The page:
# Specyfing double precision

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Hi! I need to be able to specify how many decimals a double should have. Does anybody know a way to do this using C++? So if I've got 1.5328 and want to change it to 3 decimals it would become 1.533. Thanks in advance

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Examples can be found in other users code. Assuming you're talking about printing variables via:

cout << "My Variable: " << variable << endl;

Then this google search is the one you should use on your path to elightenment:

Copy 'n paste, and read what I put in as the query so you might learn how better to google the answer to your future questions.

-Mike

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nope, that's not what I'm looking for...I want to do calculations with the specified number of decimals. I have googled for it but only found what you described above...

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multiply by 1000 and convert to integers.

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Quote:
 Original post by petewoodmultiply by 1000 and convert to integers.
The problem with this is that doubles have a larger range than integers.

The proper way would be:
double RoundToNearest(double number, double precision, double base = 0.0){   if(number >= base)   {      return floor((((number - base) / precision) + 0.5) * precision) + base;   }   else   {      return ceil((((number - base) / precision) - 0.5) * precision) + base;   }}

To round to 3 decimals, you'd use RoundToNearest(number, 0.001)

It will always round 'away' from 'base' (with base = 0, negative numbers are rounded properly {I think}), and the numbers it will return should always be representable as (base + (int * precision))

You might have to play around with the above to get it working properly, but I think I have it correct.

To use this to properly do 3-decimal math, you'd have to put it around every operation you perform. Since that would be extremely tedious, I suggest making a number class that mimics double and automatically does the digit chopping constantly.

Also, if you want to do math via FPU assembly, there might be some mode you could change on there, but I'm not sure.

[Edited by - Extrarius on September 17, 2004 3:20:30 PM]

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You really really are better off using the computer's arithmetic internally and just chopping things to 3 decimals when you need to output a value. There is no datatype that will store things in base 10 with 3 decimal digits; the computer just doesn't think that way. If you try to limit the digits after every step of calculation, then you potentially throw away precision while also slowing things down.

On the other hand, if you really need things to work that way (i.e. your numbers are conceptually a fixed number of thousandths), and you don't need values greater than 2 million-odd ((2^31 - 1) / 1000), then I would go with petewood's suggestion. It will be efficient and avoid weird problems due to rounding.

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Most compilers support 64-bit integers. What about doing what petewood suggested (a.k.a. fixed-point) using 64-bit integers?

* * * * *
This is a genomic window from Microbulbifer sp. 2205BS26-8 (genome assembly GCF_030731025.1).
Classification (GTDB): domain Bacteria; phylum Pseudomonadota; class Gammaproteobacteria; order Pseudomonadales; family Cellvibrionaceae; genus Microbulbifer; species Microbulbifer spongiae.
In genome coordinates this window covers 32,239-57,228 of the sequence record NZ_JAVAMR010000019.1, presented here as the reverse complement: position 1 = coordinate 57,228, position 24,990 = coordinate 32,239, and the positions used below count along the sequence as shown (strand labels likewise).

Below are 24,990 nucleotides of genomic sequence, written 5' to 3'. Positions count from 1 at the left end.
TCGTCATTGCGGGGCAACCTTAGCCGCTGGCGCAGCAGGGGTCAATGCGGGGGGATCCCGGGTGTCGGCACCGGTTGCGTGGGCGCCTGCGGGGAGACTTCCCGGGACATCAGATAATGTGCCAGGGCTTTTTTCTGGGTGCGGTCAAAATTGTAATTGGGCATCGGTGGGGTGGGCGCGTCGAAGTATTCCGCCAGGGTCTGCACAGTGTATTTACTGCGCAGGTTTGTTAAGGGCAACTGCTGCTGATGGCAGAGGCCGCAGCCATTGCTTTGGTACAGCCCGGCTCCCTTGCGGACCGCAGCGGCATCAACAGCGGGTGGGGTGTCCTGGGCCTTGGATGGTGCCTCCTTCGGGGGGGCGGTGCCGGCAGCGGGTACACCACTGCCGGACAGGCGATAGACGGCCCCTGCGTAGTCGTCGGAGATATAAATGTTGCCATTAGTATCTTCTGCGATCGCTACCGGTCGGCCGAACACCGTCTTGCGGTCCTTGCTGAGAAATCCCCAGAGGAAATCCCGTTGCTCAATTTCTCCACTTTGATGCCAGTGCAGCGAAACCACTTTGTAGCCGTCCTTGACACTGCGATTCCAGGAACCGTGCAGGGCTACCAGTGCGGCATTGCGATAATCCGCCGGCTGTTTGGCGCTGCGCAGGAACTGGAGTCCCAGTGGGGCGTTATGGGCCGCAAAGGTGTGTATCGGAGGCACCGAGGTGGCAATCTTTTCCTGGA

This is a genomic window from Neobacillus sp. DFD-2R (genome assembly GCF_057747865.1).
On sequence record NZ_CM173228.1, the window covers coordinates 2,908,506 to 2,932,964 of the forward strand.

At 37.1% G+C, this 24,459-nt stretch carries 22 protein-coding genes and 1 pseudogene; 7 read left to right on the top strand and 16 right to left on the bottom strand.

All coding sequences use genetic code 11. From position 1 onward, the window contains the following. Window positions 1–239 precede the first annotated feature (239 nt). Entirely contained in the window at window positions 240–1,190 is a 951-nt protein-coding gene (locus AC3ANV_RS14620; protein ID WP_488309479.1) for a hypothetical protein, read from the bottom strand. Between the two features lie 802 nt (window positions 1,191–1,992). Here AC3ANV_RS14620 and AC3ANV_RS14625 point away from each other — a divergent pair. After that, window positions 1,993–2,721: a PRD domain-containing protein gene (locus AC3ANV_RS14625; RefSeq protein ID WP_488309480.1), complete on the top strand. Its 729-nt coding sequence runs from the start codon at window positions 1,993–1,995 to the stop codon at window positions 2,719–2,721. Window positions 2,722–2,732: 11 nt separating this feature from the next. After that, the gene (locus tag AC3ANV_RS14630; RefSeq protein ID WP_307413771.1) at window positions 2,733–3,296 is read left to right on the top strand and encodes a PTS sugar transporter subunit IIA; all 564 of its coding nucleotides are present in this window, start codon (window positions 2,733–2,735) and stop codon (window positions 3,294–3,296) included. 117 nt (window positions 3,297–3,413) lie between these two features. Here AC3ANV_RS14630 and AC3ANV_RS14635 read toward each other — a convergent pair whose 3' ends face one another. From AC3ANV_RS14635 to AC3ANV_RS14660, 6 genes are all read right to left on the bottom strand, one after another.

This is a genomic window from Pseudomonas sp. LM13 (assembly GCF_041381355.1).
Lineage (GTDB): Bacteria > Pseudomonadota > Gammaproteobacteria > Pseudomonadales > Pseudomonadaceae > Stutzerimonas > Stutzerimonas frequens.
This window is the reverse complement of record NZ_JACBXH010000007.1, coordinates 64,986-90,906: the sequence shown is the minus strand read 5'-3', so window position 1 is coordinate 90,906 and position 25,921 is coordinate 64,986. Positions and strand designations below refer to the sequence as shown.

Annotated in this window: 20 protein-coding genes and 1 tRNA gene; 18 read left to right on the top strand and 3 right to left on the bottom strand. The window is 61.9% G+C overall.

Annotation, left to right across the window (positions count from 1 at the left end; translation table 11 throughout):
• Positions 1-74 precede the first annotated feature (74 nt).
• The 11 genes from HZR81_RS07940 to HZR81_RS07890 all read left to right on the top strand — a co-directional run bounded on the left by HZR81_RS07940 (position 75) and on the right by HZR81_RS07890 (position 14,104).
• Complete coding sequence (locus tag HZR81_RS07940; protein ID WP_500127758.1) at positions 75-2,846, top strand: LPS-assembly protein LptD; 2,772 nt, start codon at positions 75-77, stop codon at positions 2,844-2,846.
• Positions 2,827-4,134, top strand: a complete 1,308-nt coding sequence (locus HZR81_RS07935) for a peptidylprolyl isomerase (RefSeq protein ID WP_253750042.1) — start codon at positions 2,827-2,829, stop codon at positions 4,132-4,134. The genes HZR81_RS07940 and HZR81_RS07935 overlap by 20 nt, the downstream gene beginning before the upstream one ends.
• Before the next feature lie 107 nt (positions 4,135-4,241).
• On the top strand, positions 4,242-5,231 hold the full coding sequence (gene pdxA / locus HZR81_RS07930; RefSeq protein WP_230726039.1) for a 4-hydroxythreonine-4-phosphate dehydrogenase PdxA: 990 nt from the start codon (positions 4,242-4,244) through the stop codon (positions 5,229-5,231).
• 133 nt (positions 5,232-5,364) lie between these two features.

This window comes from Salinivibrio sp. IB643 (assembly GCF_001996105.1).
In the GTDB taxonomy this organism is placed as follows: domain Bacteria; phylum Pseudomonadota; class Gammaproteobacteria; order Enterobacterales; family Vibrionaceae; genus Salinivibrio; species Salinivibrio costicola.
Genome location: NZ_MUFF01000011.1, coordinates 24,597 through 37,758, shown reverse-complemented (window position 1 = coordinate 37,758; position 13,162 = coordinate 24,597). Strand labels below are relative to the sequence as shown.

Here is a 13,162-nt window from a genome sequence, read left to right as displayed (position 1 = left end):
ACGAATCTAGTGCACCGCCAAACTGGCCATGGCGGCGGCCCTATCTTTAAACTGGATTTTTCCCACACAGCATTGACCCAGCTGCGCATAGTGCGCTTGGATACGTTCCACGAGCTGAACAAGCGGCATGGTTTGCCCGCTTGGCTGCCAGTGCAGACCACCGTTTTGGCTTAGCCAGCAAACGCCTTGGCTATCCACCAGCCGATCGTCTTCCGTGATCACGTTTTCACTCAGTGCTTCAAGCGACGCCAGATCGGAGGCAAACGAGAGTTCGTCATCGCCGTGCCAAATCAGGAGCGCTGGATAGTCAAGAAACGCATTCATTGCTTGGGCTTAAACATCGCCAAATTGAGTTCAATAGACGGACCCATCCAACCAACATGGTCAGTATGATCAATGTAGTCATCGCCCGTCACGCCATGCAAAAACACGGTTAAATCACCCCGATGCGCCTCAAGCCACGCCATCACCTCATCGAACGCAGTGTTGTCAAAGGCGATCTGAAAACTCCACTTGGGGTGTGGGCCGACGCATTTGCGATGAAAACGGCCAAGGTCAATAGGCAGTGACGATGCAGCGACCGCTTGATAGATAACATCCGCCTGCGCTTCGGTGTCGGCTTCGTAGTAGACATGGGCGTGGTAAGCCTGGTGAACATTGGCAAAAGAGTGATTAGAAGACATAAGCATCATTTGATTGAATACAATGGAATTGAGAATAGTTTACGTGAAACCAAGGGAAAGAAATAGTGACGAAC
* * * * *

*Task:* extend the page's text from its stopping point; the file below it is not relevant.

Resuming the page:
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Well, multiplying and dividing fixed point numbers isn't quite trivial, and you'll constantly be converting between fixed point and floating if you're doing anything more complex like roots, trig, etc. Also, if you do it that way, you'll have a lot more error since you'll miss those 0.0005<= x < 0.001 parts that would effect proper rounding.

As far as using the round only for displaying numbers, I agree with that.

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The problem with this is that double precision cannot accurately represent pretty much any decimal number that isnt a whole number.

This problem also exists in a fixed point scheme that uses a fixed power-of-two exponent (basically, double precision floats use the same technique as power-of-two fixed point, but also store an exponent which indicates what power of two is being used)

Consider "16.16" fixed point - accurately representing 0.1 is not possible. How about "32.32" fixed point? Nope. Still not possible.

What you need is a power-of-ten exponent and IEEE floats do not have such a feature. Your only recourse is to use a strategy similar to microsofts Currency datatype, which is simply a 64-bit fixed point scheme with a power-of-ten exponent of E+4

Multiplication and division under your own fixed point scheme isnt very complicated, you just have to make sure that you square/unsquare your exponents after such operations. proper rounding would be a slight hassle.

- Rockoon

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Quote:
 Original post by wallnope, that's not what I'm looking for...I want to do calculations with the specified number of decimals. I have googled for it but only found what you described above...
Could you please elaborate a little on what you want to use this for, as it would help us all provide better answers. It's always difficult when people can't see an obvious reason for you wanting to do what you're wanting to do.

e.g. Do you need to be using doubles? How many digits do you need left of the decimal point? If you only need 6lhs + 3rhs then the preferred solution would probably be to use int's multiplied by 1000. I have done a similiar thing myself before when storing weights with a 0.1kg resolution (*10). (or pounds if you're american)

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